Swift changes in the cyber domain also demand a dynamic and dedicated partnership between the Defense Department and industry, perhaps more so today than ever before, shared John Zangardi, the department’s acting chief information officer (CIO).

The private sector, not government, leads information technology innovation, he said. “A common thread through everything we do in defense, and more so in cybersecurity, is industry partnership,” Zangardi said. “We can’t solve today’s complicated problems with yesterday’s thinking or technologies.”

The symbiotic partnership, however, needs strengthening, many experts said. As it stands, companies hesitate to share cyberthreat intelligence with each other, but even more so with the government, said Kevin Walker, security chief technology and strategy officer for Juniper Networks. “We don’t do a good job collectively of sharing—we just don’t,” Walker said.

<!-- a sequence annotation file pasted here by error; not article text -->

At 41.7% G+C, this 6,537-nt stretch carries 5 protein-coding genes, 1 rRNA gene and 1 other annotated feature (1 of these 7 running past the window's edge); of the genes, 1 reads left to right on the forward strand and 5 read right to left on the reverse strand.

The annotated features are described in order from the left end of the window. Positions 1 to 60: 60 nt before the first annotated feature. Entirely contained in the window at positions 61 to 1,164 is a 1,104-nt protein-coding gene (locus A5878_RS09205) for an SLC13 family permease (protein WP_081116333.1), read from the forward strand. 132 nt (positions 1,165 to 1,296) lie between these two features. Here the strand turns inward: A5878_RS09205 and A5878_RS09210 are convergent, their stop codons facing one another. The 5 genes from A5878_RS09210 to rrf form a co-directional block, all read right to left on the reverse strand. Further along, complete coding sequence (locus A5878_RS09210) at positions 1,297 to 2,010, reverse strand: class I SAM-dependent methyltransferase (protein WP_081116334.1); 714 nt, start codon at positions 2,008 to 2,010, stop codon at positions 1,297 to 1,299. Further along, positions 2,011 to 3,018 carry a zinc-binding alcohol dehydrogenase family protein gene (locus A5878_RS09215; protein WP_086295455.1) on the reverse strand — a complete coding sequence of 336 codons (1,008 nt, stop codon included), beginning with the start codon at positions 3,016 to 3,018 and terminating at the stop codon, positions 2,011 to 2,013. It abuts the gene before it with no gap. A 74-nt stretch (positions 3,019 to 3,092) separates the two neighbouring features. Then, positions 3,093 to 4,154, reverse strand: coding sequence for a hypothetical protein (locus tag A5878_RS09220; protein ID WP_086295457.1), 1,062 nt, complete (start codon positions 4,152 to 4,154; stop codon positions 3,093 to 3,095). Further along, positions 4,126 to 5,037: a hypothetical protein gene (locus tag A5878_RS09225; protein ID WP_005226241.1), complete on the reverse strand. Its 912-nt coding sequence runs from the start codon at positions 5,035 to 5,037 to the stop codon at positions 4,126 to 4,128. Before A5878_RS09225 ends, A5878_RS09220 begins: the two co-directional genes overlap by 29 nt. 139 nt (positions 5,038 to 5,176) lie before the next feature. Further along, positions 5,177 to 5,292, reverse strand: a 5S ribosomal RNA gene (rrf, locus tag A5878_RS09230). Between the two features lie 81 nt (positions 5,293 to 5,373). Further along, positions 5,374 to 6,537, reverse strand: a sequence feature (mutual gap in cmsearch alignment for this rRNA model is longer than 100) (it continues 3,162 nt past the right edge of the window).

Although in 2015 Congress passed the Cybersecurity Information Sharing Act, designed to improve cyberthreat information sharing between government and industry and to protect privacy and proprietary details, the law does not go quite far enough to promote dialogue, said Gus Hunt, managing director and cyber lead for Accenture Federal Services.

Internal department barriers also can impede communication. Vital to securing the cyber domain is the dire need for collaboration, information sharing, situational awareness, innovation and teamwork within the Defense Department, according to a panel of military experts. Department stovepipes and cultural resistance to change stymies some efforts to break down sharing barriers, said Brig Gen. Mark Weatherington, USAF, director of cyberspace operations at North American Aerospace Defense Command and U.S. Northern Command.